World Library  
Flag as Inappropriate
Email this Article

Yuma County, Colorado

Yuma County, Colorado
Map of Colorado highlighting Yuma County
Location in the state of Colorado
Map of the United States highlighting Colorado
Colorado's location in the U.S.
Founded March 15, 1889
Seat Wray
Largest city Yuma
 • Total 2,369 sq mi (6,136 km2)
 • Land 2,364 sq mi (6,123 km2)
 • Water 4.3 sq mi (11 km2), 0.2%
Population (est.)
 • (2014) 10,202
 • Density 4.2/sq mi (2/km²)
Congressional district 4th
Time zone Mountain: UTC-7/-6
Website .net.yumacountywww
Old Yuma County farmhouse near Clarkville, Colorado

Yuma County is one of the 64 counties of the U.S. state of Colorado. As of the 2010 census, the population was 10,043.[1] The county seat is Wray.[2]


  • Geography 1
    • Adjacent counties 1.1
    • State protected area 1.2
  • Demographics 2
  • Communities 3
    • Cities 3.1
    • Town 3.2
    • Unincorporated communities 3.3
  • See also 4
  • References 5
  • External links 6


According to the U.S. Census Bureau, the county has a total area of 2,369 square miles (6,140 km2), of which 2,364 square miles (6,120 km2) is land and 4.3 square miles (11 km2) (0.2%) is water.[3]

The point where the Arikaree River flows out of Yuma County and into Cheyenne County, Kansas is the lowest point in the State of Colorado at 1,010 meters (3,315 feet) elevation. This crossing point holds the distinction of being the highest low point of any U.S. state.[4]

Adjacent counties

State protected area


As of the census[10] of 2000, there were 9,841 people, 3,800 households, and 2,644 families residing in the county. The population density was 4 people per square mile (2/km²). There were 4,295 housing units at an average density of 2 per square mile (1/km²). The racial makeup of the county was 94.17% White, 0.11% Black or African American, 0.28% Native American, 0.07% Asian, 0.02% Pacific Islander, 4.14% from other races, and 1.21% from two or more races. 12.88% of the population were Hispanic or Latino of any race.

There were 3,800 households out of which 33.30% had children under the age of 18 living with them, 59.60% were married couples living together, 6.80% had a female householder with no husband present, and 30.40% were non-families. 27.40% of all households were made up of individuals and 13.30% had someone living alone who was 65 years of age or older. The average household size was 2.55 and the average family size was 3.13.

In the county the population was spread out with 28.30% under the age of 18, 7.10% from 18 to 24, 26.00% from 25 to 44, 22.30% from 45 to 64, and 16.30% who were 65 years of age or older. The median age was 37 years. For every 100 females there were 96.80 males. For every 100 females age 18 and over, there were 94.90 males.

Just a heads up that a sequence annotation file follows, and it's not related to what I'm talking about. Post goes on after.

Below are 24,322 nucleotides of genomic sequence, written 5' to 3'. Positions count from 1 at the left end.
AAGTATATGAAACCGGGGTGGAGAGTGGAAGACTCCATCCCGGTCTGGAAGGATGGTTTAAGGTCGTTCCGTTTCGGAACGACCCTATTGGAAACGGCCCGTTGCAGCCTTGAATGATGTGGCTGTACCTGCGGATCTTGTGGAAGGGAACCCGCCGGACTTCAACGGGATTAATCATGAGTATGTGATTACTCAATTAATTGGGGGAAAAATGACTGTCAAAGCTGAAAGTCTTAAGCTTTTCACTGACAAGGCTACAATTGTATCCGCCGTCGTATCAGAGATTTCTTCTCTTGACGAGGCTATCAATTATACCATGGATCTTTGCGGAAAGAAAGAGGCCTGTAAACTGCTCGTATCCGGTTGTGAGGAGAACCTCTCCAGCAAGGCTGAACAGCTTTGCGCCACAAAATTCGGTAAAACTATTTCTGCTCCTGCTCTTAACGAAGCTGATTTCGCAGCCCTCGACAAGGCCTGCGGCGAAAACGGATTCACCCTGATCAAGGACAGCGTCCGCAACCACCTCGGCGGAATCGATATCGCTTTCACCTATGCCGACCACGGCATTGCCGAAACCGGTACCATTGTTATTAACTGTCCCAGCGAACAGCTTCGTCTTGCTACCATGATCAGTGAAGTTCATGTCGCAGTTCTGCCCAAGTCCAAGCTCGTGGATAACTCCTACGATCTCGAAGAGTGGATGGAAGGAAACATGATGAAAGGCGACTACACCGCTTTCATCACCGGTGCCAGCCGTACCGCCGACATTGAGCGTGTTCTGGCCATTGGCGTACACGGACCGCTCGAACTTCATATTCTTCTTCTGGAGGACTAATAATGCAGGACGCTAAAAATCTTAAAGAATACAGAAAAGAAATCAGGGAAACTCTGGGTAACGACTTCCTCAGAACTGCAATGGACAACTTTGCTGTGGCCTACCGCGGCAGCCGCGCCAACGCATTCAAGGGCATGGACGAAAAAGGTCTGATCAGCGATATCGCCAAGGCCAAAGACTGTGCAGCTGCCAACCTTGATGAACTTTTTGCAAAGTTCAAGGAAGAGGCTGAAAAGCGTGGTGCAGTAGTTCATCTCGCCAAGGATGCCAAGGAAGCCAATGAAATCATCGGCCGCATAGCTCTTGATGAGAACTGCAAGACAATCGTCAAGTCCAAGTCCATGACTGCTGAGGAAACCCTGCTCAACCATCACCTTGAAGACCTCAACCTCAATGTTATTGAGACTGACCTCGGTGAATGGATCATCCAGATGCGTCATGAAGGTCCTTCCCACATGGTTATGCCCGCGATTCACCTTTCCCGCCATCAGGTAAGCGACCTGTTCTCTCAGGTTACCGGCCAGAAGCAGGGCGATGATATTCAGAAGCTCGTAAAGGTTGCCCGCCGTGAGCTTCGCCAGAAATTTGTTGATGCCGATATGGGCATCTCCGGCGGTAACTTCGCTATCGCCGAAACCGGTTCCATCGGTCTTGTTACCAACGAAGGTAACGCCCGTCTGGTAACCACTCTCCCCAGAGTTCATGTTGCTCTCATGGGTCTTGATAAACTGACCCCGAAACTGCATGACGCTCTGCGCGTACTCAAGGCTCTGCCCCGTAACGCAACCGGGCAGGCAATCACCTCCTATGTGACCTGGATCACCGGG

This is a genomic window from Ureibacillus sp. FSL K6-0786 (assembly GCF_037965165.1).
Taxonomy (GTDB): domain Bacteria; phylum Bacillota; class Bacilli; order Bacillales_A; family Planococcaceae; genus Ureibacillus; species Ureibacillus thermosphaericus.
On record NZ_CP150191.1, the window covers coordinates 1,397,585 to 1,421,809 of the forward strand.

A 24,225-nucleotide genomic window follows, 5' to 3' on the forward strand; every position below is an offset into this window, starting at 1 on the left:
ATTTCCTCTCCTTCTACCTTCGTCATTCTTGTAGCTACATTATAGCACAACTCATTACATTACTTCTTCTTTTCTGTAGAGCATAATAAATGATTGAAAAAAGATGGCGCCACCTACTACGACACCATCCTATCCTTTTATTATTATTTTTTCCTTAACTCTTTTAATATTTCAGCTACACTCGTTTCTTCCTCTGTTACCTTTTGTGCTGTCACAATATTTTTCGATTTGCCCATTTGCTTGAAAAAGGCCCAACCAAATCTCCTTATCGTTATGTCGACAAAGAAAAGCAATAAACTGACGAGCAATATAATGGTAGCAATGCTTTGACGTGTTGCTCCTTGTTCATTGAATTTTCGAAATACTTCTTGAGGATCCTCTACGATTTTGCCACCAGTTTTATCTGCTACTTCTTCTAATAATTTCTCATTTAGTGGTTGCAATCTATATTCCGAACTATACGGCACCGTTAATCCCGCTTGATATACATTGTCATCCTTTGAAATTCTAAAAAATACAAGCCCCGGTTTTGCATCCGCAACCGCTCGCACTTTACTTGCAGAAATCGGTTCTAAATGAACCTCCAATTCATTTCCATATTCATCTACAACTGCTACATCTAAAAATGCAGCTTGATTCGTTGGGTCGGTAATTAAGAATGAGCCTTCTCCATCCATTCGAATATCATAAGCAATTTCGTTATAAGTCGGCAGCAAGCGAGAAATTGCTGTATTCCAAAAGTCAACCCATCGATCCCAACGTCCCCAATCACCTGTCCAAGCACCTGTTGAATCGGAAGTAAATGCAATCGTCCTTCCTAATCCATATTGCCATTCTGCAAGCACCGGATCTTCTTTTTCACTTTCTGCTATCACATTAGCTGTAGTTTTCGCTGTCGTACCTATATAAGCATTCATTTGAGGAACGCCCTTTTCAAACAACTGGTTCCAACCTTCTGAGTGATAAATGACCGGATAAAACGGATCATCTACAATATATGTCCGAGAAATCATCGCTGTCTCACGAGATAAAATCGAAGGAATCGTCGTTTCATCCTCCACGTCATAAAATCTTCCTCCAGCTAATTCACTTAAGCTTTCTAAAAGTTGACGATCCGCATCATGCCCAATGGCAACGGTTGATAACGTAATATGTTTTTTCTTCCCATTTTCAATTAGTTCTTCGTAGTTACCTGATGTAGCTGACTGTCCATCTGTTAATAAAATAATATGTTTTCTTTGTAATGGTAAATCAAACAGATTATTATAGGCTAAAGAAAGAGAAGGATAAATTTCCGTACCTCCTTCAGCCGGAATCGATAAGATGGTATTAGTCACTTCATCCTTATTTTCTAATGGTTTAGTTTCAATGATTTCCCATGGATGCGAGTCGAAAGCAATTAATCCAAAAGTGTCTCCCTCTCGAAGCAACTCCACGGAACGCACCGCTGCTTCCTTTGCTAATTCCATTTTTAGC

The median income for a household in the county was $33,169, and the median income for a family was $39,814. Males had a median income of $26,124 versus $18,578 for females. The per capita income for the county was $16,005. About 8.80% of families and 12.90% of the population were below the poverty line, including 15.50% of those under age 18 and 10.70% of those age 65 or over.




Unincorporated communities

See also


  1. ^ a b "State & County QuickFacts". United States Census Bureau. Retrieved February 11, 2014. 
  2. ^ "Find a County". National Association of Counties. Retrieved 2011-06-07. 
  3. ^ "US Gazetteer files: 2010, 2000, and 1990".  
  4. ^ U.S. Geological Survey. "Elevations and Distances". Retrieved 2006-09-08. 
  5. ^ "Annual Estimates of the Resident Population for Incorporated Places: April 1, 2010 to July 1, 2014". Retrieved June 4, 2015. 
  6. ^ "U.S. Decennial Census". United States Census Bureau. Retrieved June 11, 2014. 
  7. ^ "Historical Census Browser". University of Virginia Library. Retrieved June 11, 2014. 
  8. ^ "Population of Counties by Decennial Census: 1900 to 1990". United States Census Bureau. Retrieved June 11, 2014. 
  9. ^ "Census 2000 PHC-T-4. Ranking Tables for Counties: 1990 and 2000" (PDF). United States Census Bureau. Retrieved June 11, 2014. 
  10. ^ "American FactFinder".  

External links

  • Yuma County Government website
  • Yuma County farm photos and documentation, from Historic American Buildings Survey
  • Colorado County Evolution by Don Stanwyck
  • Colorado Historical Society

This article was sourced from Creative Commons Attribution-ShareAlike License; additional terms may apply. World Heritage Encyclopedia content is assembled from numerous content providers, Open Access Publishing, and in compliance with The Fair Access to Science and Technology Research Act (FASTR), Wikimedia Foundation, Inc., Public Library of Science, The Encyclopedia of Life, Open Book Publishers (OBP), PubMed, U.S. National Library of Medicine, National Center for Biotechnology Information, U.S. National Library of Medicine, National Institutes of Health (NIH), U.S. Department of Health & Human Services, and, which sources content from all federal, state, local, tribal, and territorial government publication portals (.gov, .mil, .edu). Funding for and content contributors is made possible from the U.S. Congress, E-Government Act of 2002.
Crowd sourced content that is contributed to World Heritage Encyclopedia is peer reviewed and edited by our editorial staff to ensure quality scholarly research articles.
By using this site, you agree to the Terms of Use and Privacy Policy. World Heritage Encyclopedia™ is a registered trademark of the World Public Library Association, a non-profit organization.

Copyright © World Library Foundation. All rights reserved. eBooks from World eBook Library are sponsored by the World Library Foundation,
a 501c(4) Member's Support Non-Profit Organization, and is NOT affiliated with any governmental agency or department.